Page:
A new study suggests that Crusades-era clay vessels unearthed in Jerusalem might actually be a very, very early version of hand grenades, a conclusion which I’m sure anyone out there who is as nerdy as I am will be delighted to hear.
The sphero-conical ceramic vessel might just look like your run-of-the-mill clay pot to the untrained eye but, although it was previously thought the jars were indeed regular, everyday drinking or storage vessels, researchers have discovered remains of explosive materials, indicating they might have been something much, much cooler.
Remains of the pots found at a site in the Armenian Gardens in Jerusalem date between the 11th and 12th centuries, around the time that eastern and western forces were battling over control of the Holy Land in the Crusades.
Live Science recently reported on the updated theory about the use of the vessels, also noting that firsthand accounts from Crusader knights as well as Arab texts mention handheld explosive devices which detonated loudly and brightly upon impact.
However, in the 1980s, it was theorized that the fragmented remains were possibly used for far more boring things, like storing oil or beer (not that oil and beer aren’t cool; they’re just not medieval-Holy-War-hand-grenade cool).
Carney Matheson, who led the study, told Live Science that such explosives would require three components; fuel, an oxidizer to ignite the fuel and a vessel to apply the pressure needed to cause the kind of explosion that would send your enemies fleeing.
“The grenade-like vessel that the researchers analyzed had much thicker walls than the other ceramics they studied and showed signs of being sealed with resin, which points to it being well-suited to maintaining the pressure needed for an explosion to occur,” Live Science noted. “However, to confirm that the jar was used as a grenade, the team also had to provide evidence of explosive materials inside.”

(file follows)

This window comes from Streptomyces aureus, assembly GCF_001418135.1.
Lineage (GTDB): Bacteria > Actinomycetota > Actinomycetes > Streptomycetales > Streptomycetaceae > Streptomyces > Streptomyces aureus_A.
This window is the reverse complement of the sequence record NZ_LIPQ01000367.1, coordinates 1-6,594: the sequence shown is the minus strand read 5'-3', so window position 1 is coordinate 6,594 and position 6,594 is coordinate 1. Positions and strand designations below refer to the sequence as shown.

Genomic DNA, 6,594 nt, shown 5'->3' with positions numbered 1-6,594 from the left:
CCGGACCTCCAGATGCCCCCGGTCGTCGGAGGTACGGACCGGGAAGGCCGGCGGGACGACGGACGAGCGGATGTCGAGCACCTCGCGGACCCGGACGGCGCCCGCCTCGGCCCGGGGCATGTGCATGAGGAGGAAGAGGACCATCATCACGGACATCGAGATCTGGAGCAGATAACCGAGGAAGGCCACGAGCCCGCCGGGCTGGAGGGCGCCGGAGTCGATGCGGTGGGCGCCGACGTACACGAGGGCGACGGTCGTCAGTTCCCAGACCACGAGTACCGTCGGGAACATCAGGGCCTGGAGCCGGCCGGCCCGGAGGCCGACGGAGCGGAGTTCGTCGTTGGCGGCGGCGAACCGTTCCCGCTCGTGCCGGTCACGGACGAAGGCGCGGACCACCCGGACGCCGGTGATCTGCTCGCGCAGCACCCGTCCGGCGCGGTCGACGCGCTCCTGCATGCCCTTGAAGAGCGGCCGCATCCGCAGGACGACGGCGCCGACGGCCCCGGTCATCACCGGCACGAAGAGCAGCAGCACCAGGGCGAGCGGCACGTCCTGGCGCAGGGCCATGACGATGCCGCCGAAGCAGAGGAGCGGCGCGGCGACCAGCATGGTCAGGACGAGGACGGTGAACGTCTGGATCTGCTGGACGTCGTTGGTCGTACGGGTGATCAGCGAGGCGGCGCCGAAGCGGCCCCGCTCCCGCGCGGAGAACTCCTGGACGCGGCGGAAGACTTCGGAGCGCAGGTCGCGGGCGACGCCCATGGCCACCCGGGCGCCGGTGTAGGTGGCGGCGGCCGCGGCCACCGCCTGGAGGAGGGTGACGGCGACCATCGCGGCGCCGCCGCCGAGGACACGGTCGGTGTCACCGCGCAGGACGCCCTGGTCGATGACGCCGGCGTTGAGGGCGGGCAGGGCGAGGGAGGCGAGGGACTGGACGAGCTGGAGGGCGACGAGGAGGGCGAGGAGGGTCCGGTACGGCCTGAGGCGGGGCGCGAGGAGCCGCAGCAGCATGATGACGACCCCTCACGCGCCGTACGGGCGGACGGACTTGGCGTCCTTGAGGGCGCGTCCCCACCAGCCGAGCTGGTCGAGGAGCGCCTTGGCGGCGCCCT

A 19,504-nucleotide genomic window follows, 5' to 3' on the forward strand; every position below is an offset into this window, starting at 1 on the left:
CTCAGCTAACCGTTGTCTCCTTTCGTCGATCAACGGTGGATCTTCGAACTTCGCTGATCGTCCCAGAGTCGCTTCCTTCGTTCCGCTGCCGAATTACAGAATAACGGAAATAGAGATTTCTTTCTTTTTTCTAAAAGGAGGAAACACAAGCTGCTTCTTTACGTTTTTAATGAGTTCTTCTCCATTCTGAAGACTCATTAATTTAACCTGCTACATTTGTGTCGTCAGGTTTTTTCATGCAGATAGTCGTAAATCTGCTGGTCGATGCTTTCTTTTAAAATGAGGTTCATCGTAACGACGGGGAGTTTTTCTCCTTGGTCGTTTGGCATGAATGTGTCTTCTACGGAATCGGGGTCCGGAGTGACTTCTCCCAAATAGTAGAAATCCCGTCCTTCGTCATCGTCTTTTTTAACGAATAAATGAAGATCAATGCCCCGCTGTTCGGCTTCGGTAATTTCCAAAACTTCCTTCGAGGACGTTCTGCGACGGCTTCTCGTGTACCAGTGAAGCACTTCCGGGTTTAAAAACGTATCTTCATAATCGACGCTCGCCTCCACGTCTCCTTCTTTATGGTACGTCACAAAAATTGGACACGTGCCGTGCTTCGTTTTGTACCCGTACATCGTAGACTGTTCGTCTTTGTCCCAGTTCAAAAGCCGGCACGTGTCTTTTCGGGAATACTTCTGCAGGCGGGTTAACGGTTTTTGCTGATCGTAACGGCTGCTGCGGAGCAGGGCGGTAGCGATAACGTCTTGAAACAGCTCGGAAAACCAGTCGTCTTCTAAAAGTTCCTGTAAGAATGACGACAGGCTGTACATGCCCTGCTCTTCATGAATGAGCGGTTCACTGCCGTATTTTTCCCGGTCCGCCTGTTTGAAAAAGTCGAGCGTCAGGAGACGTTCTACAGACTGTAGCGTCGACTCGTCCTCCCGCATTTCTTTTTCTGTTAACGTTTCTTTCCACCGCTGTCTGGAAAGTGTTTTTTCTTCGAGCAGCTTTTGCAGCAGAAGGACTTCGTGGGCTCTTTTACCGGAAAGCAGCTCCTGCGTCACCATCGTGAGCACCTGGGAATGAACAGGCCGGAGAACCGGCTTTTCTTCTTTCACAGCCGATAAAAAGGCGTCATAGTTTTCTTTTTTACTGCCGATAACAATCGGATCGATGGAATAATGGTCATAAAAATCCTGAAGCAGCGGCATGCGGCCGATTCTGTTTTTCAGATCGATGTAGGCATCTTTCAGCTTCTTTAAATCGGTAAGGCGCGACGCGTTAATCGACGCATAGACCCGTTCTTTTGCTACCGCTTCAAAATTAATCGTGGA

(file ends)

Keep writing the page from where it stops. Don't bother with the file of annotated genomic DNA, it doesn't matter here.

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Previously, the hand-grenade theory was dismissed, as it was thought it would have required gunpowder, which was not invented until the 13th Century.
“One thought was that there may have been an earlier arrival of this black powder technology that was kept secret,” Matheson said. However, the researchers found no traces of black powder in the vessels.
“Instead, the researchers found that the fuel used in the explosives was a mix of plant oils and animal fats, and the oxidizer was a mix of nitrates including sodium nitrate, calcium nitrate, potassium nitrate and magnesium nitrate,” Live Science noted.
Ultimately, due to the distinct shape and thickness of the vessels, Matheson said that “I do not think the type that we identified as a grenade was used for anything else other than an explosive weapon.”
For history geeks, this is a pretty compelling discovery. For global citizens, however, it’s also a sobering reminder that the conflict over the Holy Land has been raging for centuries upon centuries.
And, if current events are any indication, this conflict is unlikely to quell anytime soon, particularly considering how much more sophisticated modern weaponry and tactics for control have become.
This is one reason why President Donald Trump’s largely unhailed work to craft peace treaties between Israel and countries with a long history of animus toward the modern Jewish state was so incredibly remarkable — yet who knows how long that legacy will remain intact?
It’s hard for me to imagine how anyone can look at the trajectory of world history from the time of Christ onward and not see that the ancient conflict over the land that God promised Abraham is nearly as old as time.
We like to think that, just as our weapons have improved from clay and animal fat, so have our wars progressed beyond ancient rivalries, but this is hardly the case.
No, the battle for control over the ancient land of Canaan is still raging, and the enemies of Israel are still numerous.
We know that true victory for God’s people in the region won’t truly be won until Kingdom Come — literally!
This article appeared originally on The Western Journal.
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